I start to get pissed. Except for Caitlin.


Sorry to have been absent for a while.

Caitlin has been taking more than good care of me — I have been coddled (but not like an egg) and as a result seem to have given up all personal initiative. It feels wonderful, but I have to start taking care of myself again, at least a little. We have had meals at Ultimate Burger (which is), and the Coffee Shack; we have shopped and gossiped and watched t.v., we have dealt with the animals; she has cooked for me and cleaned up afterwards. It’s fascinating watching her run two businesses in Manhattan via text and cell phone. She is also brushing up on her Spanish, since now that she also directs a restaurant, she wants to be able to communicate effectively with her kitchen staff. I hear her in the living room, patiently repeating sounds to Rosetta Stone and occasionally offering curses in English. I don’t want to think about her leaving.


Beach therapy

On the less-pleasant front, my hair has started thinning, mouth is still sore, and I’m still bushwhacked by weariness. My eyesight continues to wonkify, and I am curious about how much of this might be due to the effects of radiation, which tends to promote cataracts. I had the beginnings of those a couple of years ago.

I have realized that the discomfort in the nether parts is caused in large part by a yeast infection, which is not unknown in women undergoing radiation, and have combated it with a combination of OTC meds and anger at the doctors I am dealing with, who should have realized that sitz baths only serve to spread it around. Also, the docs are playing a game of hot potato with me: when I started radiation, the radiation oncologist (Wilcox) said that deep sleep was important and they would give me narcotics to ensure I slept. When I called last week to tell them my prescription for Ambien was running low, they said I should call the regular oncologist. Whose office kicked me over to my primary care physician. Same thing happened with my information about the yeast infection, and with my questions about my eyesight. When I asked when they will know if the therapy is working, Wilcox said it would be weeks, if not months, after the therapy stops, when maybe they’ll take another PET scan or maybe they won’t.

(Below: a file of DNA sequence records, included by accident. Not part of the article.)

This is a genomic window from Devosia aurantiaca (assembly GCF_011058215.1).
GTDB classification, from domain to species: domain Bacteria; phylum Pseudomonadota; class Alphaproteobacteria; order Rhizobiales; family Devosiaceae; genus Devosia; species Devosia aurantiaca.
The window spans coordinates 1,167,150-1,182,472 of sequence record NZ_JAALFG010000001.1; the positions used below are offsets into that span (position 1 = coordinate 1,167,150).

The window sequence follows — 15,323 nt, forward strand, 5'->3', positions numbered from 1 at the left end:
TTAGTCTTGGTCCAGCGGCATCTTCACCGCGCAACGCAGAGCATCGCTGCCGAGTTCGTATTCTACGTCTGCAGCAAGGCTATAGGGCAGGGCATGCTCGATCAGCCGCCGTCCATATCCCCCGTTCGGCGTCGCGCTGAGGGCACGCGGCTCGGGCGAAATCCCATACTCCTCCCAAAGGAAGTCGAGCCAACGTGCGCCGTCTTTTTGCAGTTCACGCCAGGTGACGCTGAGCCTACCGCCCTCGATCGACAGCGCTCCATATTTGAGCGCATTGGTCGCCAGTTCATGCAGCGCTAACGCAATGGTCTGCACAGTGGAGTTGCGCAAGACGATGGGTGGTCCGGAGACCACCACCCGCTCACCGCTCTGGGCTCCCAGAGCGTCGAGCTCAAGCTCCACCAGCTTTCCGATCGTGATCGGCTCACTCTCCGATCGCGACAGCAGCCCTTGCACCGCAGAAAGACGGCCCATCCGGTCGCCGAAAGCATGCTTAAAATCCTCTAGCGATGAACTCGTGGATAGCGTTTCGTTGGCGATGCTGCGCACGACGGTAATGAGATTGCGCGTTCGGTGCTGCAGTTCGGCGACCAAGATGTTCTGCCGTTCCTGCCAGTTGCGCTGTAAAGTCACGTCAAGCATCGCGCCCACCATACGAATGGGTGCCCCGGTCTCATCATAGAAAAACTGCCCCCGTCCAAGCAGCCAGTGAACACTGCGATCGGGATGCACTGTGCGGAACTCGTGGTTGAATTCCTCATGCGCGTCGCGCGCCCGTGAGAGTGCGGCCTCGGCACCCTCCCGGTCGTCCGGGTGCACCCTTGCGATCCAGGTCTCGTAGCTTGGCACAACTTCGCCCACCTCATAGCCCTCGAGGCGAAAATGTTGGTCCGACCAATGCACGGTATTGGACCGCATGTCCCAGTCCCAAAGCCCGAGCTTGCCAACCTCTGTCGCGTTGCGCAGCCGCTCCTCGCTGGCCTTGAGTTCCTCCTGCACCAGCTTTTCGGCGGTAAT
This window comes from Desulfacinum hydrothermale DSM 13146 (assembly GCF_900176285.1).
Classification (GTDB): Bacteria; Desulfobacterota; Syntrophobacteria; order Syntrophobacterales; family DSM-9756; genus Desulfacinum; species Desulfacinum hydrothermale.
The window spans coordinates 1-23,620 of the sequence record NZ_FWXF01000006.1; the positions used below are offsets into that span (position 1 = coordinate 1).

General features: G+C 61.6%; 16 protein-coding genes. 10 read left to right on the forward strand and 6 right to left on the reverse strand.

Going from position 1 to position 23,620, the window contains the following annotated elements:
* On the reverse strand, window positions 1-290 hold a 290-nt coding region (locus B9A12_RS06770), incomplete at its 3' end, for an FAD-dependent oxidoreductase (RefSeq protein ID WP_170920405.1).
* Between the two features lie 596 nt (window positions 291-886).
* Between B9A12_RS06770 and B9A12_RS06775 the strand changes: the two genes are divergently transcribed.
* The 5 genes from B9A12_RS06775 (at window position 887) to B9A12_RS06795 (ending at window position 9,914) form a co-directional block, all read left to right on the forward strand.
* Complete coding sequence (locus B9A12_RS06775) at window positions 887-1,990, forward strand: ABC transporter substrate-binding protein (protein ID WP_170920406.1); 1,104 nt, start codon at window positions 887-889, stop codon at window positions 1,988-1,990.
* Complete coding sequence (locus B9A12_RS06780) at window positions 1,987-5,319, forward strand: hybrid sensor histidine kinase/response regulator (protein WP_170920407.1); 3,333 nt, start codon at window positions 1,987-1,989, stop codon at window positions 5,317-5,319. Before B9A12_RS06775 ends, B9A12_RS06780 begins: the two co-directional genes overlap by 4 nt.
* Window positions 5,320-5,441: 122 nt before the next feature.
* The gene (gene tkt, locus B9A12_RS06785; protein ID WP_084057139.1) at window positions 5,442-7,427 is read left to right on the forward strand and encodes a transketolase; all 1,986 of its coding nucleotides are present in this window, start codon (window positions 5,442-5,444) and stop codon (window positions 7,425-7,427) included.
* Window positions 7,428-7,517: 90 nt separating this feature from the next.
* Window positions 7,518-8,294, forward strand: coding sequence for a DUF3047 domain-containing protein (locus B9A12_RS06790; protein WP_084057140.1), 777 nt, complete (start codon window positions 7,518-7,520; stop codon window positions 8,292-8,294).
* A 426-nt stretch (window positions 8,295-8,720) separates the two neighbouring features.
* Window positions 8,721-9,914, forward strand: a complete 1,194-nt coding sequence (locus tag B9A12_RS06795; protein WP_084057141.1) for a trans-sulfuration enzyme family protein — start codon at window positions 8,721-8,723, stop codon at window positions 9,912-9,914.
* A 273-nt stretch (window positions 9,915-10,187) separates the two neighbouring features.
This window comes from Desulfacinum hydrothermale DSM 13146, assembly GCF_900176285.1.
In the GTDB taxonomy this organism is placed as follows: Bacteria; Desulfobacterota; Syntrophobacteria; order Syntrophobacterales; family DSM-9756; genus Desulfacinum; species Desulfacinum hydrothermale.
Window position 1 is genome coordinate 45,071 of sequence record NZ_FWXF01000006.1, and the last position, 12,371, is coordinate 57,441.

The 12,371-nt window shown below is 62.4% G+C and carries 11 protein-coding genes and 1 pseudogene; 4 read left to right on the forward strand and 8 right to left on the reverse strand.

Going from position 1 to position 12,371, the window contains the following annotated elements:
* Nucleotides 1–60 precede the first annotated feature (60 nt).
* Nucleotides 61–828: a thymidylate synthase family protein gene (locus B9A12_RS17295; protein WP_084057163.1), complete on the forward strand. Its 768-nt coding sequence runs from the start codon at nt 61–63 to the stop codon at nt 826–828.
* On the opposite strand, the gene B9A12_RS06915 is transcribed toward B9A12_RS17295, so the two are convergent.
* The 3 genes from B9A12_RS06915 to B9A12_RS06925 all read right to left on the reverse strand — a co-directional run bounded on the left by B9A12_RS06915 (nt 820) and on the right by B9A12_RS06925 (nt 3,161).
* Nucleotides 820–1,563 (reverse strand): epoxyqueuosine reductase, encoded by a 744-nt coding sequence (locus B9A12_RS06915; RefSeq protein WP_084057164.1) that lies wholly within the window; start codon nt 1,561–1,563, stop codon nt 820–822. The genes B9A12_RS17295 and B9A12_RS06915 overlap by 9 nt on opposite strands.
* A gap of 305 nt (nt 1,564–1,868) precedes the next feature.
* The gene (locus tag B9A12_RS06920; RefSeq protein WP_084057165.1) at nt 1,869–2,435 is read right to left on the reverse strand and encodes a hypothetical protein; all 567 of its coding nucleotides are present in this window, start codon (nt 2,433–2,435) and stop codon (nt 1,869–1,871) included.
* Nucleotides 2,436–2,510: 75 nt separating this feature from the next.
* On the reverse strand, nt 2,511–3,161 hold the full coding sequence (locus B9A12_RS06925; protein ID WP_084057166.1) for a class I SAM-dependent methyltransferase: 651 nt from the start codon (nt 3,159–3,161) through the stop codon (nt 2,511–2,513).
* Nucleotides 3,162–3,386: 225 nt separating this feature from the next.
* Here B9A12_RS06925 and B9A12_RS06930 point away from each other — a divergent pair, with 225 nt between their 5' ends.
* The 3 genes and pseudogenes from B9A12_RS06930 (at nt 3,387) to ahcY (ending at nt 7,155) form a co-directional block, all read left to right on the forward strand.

I have an upcoming appointment with the regular oncologist, and will put all these questions to him. But increasingly my bottom line looks like this: If I am going through all this misery, both ongoing and unexpected, and they don’t know and seemingly don’t give a shit whether it is working or not, then why the hell continue? I mean, these side-effects are making permanent changes in me and those changes are not likely to be happy. All I have is their word for it that the changes are worth it, and apparently all they have is their word for it, too.

Disrupted sleep, nasty dreams, increasing state of being pissed-off. If not for Caitlin, it would be gloomy dark days hereabouts.